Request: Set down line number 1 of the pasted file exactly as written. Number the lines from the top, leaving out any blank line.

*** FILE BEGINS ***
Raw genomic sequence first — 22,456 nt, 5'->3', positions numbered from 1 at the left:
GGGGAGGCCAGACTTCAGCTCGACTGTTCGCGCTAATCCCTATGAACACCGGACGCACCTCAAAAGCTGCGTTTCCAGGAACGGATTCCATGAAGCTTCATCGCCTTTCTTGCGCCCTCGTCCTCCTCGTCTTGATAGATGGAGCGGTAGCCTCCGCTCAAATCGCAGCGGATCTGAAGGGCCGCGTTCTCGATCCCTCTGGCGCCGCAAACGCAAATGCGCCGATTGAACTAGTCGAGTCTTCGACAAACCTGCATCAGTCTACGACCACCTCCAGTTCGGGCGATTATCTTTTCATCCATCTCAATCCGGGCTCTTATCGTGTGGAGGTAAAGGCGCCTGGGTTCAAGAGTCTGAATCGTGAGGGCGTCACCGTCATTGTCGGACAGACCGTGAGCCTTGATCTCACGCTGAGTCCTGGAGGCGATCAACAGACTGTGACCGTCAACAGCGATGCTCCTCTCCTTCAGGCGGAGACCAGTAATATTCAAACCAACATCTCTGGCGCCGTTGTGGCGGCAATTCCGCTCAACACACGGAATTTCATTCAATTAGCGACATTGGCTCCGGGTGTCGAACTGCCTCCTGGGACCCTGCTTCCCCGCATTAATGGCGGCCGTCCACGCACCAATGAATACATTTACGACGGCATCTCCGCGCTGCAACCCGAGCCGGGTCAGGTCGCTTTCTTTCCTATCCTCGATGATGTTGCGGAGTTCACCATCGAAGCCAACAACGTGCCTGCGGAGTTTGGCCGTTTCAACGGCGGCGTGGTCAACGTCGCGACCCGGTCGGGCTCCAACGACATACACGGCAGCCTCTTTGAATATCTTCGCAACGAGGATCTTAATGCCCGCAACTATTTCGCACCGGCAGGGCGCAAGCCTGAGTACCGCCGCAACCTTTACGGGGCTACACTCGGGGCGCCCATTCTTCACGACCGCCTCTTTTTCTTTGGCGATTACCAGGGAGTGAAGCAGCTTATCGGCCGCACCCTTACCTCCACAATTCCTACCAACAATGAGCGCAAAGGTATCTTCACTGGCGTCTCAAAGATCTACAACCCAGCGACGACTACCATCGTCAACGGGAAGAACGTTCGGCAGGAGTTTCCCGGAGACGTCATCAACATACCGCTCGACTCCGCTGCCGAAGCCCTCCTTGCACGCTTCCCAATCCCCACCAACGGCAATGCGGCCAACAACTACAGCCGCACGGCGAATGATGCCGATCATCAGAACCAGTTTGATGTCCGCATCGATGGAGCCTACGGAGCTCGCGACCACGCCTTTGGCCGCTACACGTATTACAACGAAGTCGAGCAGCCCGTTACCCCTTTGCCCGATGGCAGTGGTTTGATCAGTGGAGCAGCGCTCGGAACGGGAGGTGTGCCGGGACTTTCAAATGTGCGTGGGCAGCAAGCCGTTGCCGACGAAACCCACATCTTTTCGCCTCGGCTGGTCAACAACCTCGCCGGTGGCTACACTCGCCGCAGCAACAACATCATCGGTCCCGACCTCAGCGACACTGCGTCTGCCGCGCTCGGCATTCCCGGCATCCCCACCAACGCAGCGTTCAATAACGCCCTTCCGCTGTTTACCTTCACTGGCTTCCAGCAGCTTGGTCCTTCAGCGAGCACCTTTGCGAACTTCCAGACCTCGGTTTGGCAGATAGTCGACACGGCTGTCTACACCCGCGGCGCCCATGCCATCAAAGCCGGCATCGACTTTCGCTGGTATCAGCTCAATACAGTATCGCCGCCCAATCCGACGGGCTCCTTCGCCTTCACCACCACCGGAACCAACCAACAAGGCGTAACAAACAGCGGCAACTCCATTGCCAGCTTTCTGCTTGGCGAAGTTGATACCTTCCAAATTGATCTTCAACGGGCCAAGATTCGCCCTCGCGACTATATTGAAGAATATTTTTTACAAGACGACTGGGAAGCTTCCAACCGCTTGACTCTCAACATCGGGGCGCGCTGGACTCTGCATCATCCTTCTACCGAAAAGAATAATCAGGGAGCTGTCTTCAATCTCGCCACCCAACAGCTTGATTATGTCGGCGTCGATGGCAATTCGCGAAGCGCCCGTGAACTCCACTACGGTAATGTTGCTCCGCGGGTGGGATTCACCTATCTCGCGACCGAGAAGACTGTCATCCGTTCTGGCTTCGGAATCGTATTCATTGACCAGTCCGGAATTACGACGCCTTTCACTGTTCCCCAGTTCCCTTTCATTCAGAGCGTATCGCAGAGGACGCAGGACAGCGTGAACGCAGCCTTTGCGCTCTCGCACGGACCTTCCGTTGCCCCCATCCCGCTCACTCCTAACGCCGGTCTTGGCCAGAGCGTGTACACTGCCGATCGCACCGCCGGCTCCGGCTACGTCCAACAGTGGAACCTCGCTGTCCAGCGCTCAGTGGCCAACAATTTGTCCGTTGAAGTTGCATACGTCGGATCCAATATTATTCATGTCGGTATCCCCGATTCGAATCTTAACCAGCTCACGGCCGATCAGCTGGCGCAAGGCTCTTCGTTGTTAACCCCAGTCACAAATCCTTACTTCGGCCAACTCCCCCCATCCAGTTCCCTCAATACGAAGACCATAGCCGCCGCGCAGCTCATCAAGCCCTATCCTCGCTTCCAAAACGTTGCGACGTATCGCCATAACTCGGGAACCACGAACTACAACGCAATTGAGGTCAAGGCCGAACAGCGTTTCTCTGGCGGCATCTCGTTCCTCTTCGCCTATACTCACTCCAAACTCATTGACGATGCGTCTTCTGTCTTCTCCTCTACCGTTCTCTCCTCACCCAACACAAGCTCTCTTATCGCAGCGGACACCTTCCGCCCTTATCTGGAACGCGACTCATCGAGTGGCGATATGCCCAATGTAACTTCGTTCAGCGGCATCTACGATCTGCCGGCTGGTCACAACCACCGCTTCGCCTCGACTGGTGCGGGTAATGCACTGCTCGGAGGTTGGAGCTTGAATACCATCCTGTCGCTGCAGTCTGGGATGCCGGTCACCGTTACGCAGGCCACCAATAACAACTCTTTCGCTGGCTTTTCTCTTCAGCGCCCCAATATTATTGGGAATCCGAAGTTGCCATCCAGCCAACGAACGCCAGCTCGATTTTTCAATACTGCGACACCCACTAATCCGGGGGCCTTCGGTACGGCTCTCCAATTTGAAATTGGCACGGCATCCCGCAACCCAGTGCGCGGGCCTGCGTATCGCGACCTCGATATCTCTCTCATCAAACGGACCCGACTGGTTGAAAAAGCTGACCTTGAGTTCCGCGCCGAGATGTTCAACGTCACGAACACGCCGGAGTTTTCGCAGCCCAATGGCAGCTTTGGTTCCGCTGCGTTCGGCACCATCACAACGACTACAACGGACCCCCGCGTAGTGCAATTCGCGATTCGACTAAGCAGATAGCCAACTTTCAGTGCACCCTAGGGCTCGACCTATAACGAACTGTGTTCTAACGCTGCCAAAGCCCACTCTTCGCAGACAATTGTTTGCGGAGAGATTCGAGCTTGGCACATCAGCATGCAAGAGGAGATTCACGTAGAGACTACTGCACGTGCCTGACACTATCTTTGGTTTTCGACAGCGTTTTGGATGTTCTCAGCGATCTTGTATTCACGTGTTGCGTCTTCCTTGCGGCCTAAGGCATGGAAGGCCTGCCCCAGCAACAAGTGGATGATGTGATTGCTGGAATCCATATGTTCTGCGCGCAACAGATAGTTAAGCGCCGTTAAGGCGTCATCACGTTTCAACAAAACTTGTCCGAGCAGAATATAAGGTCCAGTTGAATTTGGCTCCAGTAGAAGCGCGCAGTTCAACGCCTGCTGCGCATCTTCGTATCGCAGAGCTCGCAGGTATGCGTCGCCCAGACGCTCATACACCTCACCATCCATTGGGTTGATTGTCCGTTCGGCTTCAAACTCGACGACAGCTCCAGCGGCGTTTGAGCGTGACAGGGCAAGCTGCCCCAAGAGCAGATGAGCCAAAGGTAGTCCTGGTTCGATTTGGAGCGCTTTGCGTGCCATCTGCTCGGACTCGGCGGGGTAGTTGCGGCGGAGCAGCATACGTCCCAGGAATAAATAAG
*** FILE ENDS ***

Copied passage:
Raw genomic sequence first — 22,456 nt, 5'->3', positions numbered from 1 at the left: